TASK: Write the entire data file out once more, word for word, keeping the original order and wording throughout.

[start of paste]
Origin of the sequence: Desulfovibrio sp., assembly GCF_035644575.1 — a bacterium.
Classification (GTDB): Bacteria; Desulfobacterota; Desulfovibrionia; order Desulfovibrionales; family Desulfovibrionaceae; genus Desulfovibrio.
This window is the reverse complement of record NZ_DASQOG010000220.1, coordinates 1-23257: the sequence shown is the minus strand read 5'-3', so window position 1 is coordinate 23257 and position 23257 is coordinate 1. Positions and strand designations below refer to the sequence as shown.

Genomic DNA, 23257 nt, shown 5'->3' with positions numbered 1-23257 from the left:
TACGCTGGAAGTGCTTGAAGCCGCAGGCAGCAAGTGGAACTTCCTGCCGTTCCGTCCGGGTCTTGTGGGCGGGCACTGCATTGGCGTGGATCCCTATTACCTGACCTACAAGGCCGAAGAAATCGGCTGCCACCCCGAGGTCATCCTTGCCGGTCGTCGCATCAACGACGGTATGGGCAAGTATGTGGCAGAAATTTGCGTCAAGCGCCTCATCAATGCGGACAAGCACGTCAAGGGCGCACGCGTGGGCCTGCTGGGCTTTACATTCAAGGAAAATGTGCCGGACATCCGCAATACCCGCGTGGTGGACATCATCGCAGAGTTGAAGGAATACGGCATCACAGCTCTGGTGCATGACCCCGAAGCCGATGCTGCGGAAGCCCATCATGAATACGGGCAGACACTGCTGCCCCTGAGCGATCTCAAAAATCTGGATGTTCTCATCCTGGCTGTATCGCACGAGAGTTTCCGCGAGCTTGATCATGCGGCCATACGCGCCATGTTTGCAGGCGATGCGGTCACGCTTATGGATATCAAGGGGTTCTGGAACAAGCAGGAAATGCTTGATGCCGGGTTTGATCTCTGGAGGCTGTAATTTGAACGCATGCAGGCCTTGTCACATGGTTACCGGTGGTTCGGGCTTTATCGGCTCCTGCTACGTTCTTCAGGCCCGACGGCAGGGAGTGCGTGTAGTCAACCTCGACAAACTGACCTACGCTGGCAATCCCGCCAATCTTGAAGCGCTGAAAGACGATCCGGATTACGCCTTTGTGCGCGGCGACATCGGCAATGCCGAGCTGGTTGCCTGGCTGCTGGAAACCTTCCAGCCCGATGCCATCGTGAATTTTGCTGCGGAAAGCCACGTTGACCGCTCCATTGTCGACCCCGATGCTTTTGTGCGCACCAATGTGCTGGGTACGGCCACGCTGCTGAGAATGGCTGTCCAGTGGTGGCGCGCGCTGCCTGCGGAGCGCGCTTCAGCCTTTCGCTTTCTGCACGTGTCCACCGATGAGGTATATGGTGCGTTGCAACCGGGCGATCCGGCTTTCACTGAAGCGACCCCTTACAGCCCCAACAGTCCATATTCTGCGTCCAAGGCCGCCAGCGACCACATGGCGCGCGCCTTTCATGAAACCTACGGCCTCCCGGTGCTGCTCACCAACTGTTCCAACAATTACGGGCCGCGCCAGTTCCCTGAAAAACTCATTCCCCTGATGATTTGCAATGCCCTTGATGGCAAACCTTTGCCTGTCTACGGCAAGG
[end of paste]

Origin of the sequence: Desulfovibrio sp., assembly GCF_035644575.1 — a bacterium.
Classification (GTDB): Bacteria; Desulfobacterota; Desulfovibrionia; order Desulfovibrionales; family Desulfovibrionaceae; genus Desulfovibrio.
This window is the reverse complement of record NZ_DASQOG010000220.1, coordinates 1-23257: the sequence shown is the minus strand read 5'-3', so window position 1 is coordinate 23257 and position 23257 is coordinate 1. Positions and strand designations below refer to the sequence as shown.

Genomic DNA, 23257 nt, shown 5'->3' with positions numbered 1-23257 from the left:
TACGCTGGAAGTGCTTGAAGCCGCAGGCAGCAAGTGGAACTTCCTGCCGTTCCGTCCGGGTCTTGTGGGCGGGCACTGCATTGGCGTGGATCCCTATTACCTGACCTACAAGGCCGAAGAAATCGGCTGCCACCCCGAGGTCATCCTTGCCGGTCGTCGCATCAACGACGGTATGGGCAAGTATGTGGCAGAAATTTGCGTCAAGCGCCTCATCAATGCGGACAAGCACGTCAAGGGCGCACGCGTGGGCCTGCTGGGCTTTACATTCAAGGAAAATGTGCCGGACATCCGCAATACCCGCGTGGTGGACATCATCGCAGAGTTGAAGGAATACGGCATCACAGCTCTGGTGCATGACCCCGAAGCCGATGCTGCGGAAGCCCATCATGAATACGGGCAGACACTGCTGCCCCTGAGCGATCTCAAAAATCTGGATGTTCTCATCCTGGCTGTATCGCACGAGAGTTTCCGCGAGCTTGATCATGCGGCCATACGCGCCATGTTTGCAGGCGATGCGGTCACGCTTATGGATATCAAGGGGTTCTGGAACAAGCAGGAAATGCTTGATGCCGGGTTTGATCTCTGGAGGCTGTAATTTGAACGCATGCAGGCCTTGTCACATGGTTACCGGTGGTTCGGGCTTTATCGGCTCCTGCTACGTTCTTCAGGCCCGACGGCAGGGAGTGCGTGTAGTCAACCTCGACAAACTGACCTACGCTGGCAATCCCGCCAATCTTGAAGCGCTGAAAGACGATCCGGATTACGCCTTTGTGCGCGGCGACATCGGCAATGCCGAGCTGGTTGCCTGGCTGCTGGAAACCTTCCAGCCCGATGCCATCGTGAATTTTGCTGCGGAAAGCCACGTTGACCGCTCCATTGTCGACCCCGATGCTTTTGTGCGCACCAATGTGCTGGGTACGGCCACGCTGCTGAGAATGGCTGTCCAGTGGTGGCGCGCGCTGCCTGCGGAGCGCGCTTCAGCCTTTCGCTTTCTGCACGTGTCCACCGATGAGGTATATGGTGCGTTGCAACCGGGCGATCCGGCTTTCACTGAAGCGACCCCTTACAGCCCCAACAGTCCATATTCTGCGTCCAAGGCCGCCAGCGACCACATGGCGCGCGCCTTTCATGAAACCTACGGCCTCCCGGTGCTGCTCACCAACTGTTCCAACAATTACGGGCCGCGCCAGTTCCCTGAAAAACTCATTCCCCTGATGATTTGCAATGCCCTTGATGGCAAACCTTTGCCTGTCTACGGCAAGG